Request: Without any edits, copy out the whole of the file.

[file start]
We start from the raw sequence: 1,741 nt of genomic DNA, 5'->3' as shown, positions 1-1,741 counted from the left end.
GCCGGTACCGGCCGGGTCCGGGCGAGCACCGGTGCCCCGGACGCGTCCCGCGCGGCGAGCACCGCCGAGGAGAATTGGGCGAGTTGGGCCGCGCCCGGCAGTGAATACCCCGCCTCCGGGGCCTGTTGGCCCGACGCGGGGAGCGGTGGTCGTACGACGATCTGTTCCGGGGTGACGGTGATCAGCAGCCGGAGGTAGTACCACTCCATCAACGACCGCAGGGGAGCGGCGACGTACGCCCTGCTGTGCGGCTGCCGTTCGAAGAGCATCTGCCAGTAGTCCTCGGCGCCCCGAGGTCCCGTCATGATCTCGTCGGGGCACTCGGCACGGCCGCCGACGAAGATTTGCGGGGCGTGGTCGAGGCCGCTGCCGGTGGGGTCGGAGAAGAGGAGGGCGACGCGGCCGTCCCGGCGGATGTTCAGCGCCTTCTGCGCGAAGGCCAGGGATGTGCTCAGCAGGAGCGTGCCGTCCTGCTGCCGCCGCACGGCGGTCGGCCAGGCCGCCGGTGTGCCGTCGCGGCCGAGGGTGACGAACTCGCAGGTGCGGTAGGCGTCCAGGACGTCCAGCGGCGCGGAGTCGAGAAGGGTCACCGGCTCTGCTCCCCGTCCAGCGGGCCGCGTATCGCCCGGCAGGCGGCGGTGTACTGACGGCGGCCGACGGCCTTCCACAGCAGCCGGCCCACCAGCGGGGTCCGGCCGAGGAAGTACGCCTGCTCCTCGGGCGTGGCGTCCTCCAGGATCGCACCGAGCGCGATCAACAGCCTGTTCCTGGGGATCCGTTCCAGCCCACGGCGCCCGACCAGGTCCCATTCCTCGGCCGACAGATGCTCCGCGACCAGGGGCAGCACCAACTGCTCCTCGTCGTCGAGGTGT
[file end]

We start from the raw sequence: 1,741 nt of genomic DNA, 5'->3' as shown, positions 1-1,741 counted from the left end.
GCCGGTACCGGCCGGGTCCGGGCGAGCACCGGTGCCCCGGACGCGTCCCGCGCGGCGAGCACCGCCGAGGAGAATTGGGCGAGTTGGGCCGCGCCCGGCAGTGAATACCCCGCCTCCGGGGCCTGTTGGCCCGACGCGGGGAGCGGTGGTCGTACGACGATCTGTTCCGGGGTGACGGTGATCAGCAGCCGGAGGTAGTACCACTCCATCAACGACCGCAGGGGAGCGGCGACGTACGCCCTGCTGTGCGGCTGCCGTTCGAAGAGCATCTGCCAGTAGTCCTCGGCGCCCCGAGGTCCCGTCATGATCTCGTCGGGGCACTCGGCACGGCCGCCGACGAAGATTTGCGGGGCGTGGTCGAGGCCGCTGCCGGTGGGGTCGGAGAAGAGGAGGGCGACGCGGCCGTCCCGGCGGATGTTCAGCGCCTTCTGCGCGAAGGCCAGGGATGTGCTCAGCAGGAGCGTGCCGTCCTGCTGCCGCCGCACGGCGGTCGGCCAGGCCGCCGGTGTGCCGTCGCGGCCGAGGGTGACGAACTCGCAGGTGCGGTAGGCGTCCAGGACGTCCAGCGGCGCGGAGTCGAGAAGGGTCACCGGCTCTGCTCCCCGTCCAGCGGGCCGCGTATCGCCCGGCAGGCGGCGGTGTACTGACGGCGGCCGACGGCCTTCCACAGCAGCCGGCCCACCAGCGGGGTCCGGCCGAGGAAGTACGCCTGCTCCTCGGGCGTGGCGTCCTCCAGGATCGCACCGAGCGCGATCAACAGCCTGTTCCTGGGGATCCGTTCCAGCCCACGGCGCCCGACCAGGTCCCATTCCTCGGCCGACAGATGCTCCGCGACCAGGGGCAGCACCAACTGCTCCTCGTCGTCGAGGTGT